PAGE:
When the federal government imposed updated standards for school lunches at the beginning of the 2012 school year, many critics claimed that the new requirement for kids to take at least one serving of vegetable or fruit would be a waste of money, with more produce winding up in the trash can. But Harvard School of Public Health researchers proved these critics wrong by measuring the amount of waste left behind on more than 1,000 elementary and middle school students’ lunch trays both before and after the standards were imposed.
The study, published last Tuesday in the American Journal of Preventive Medicine, found that vegetable consumption increased by 16 percent in lunches served during the 2012 school year compared with 2011. A larger percentage of kids in 2012 were choosing fruits: 53 percent in 2011 compared with 76 percent in 2012. With all the extra produce kids were forced to put on their trays, was there more thrown away?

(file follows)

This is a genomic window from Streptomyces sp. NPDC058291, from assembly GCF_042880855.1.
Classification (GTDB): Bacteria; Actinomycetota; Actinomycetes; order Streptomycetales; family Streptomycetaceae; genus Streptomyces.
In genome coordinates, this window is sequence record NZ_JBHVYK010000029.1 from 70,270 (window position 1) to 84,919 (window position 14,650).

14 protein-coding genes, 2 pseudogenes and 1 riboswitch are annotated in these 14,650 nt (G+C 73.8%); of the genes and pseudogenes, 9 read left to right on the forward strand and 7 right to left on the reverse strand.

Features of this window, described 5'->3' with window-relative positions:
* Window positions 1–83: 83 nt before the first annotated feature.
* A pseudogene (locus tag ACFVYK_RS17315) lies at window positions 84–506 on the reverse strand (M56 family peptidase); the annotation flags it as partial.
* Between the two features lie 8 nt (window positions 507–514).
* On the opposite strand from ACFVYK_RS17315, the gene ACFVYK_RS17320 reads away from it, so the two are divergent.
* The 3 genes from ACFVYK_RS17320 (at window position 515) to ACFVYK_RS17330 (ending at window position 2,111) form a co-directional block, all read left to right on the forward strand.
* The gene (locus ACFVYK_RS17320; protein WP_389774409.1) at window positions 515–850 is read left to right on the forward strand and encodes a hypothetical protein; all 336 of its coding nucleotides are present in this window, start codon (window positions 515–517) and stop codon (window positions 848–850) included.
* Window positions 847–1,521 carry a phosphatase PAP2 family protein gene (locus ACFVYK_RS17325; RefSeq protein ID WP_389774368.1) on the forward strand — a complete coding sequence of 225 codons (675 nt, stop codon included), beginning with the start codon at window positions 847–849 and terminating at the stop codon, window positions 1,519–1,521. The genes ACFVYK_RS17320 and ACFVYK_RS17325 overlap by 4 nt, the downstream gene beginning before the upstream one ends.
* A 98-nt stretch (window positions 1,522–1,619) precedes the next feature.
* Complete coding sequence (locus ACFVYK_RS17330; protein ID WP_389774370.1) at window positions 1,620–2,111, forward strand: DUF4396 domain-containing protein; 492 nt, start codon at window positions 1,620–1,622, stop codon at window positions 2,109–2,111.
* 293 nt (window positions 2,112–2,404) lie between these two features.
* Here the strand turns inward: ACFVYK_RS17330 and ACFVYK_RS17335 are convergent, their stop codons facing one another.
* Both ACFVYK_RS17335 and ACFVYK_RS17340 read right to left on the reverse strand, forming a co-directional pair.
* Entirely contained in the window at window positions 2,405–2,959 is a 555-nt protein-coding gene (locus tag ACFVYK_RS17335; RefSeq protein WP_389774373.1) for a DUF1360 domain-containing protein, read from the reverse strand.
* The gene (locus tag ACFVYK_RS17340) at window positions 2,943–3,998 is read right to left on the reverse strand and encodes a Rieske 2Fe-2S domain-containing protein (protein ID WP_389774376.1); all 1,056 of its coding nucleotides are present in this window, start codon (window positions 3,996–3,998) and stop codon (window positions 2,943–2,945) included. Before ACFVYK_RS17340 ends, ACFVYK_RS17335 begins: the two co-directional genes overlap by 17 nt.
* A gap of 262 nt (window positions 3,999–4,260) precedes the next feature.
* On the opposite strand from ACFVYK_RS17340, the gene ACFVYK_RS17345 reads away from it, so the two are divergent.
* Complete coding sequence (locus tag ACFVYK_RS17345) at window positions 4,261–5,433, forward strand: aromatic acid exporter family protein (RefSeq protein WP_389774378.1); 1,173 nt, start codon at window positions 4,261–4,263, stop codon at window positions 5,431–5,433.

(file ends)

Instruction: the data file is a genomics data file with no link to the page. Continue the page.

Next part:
“There was no increase in food waste,” said study leader Juliana Cohen, a research fellow at Harvard School of Public Health. “Kids were actually eating the fruit or vegetable they were selecting.”
Sort of. Cohen and her colleagues found that kids still waste a lot of nutritious foods, discarding 60 to 75 percent of vegetables on their trays and 40 percent of fruit.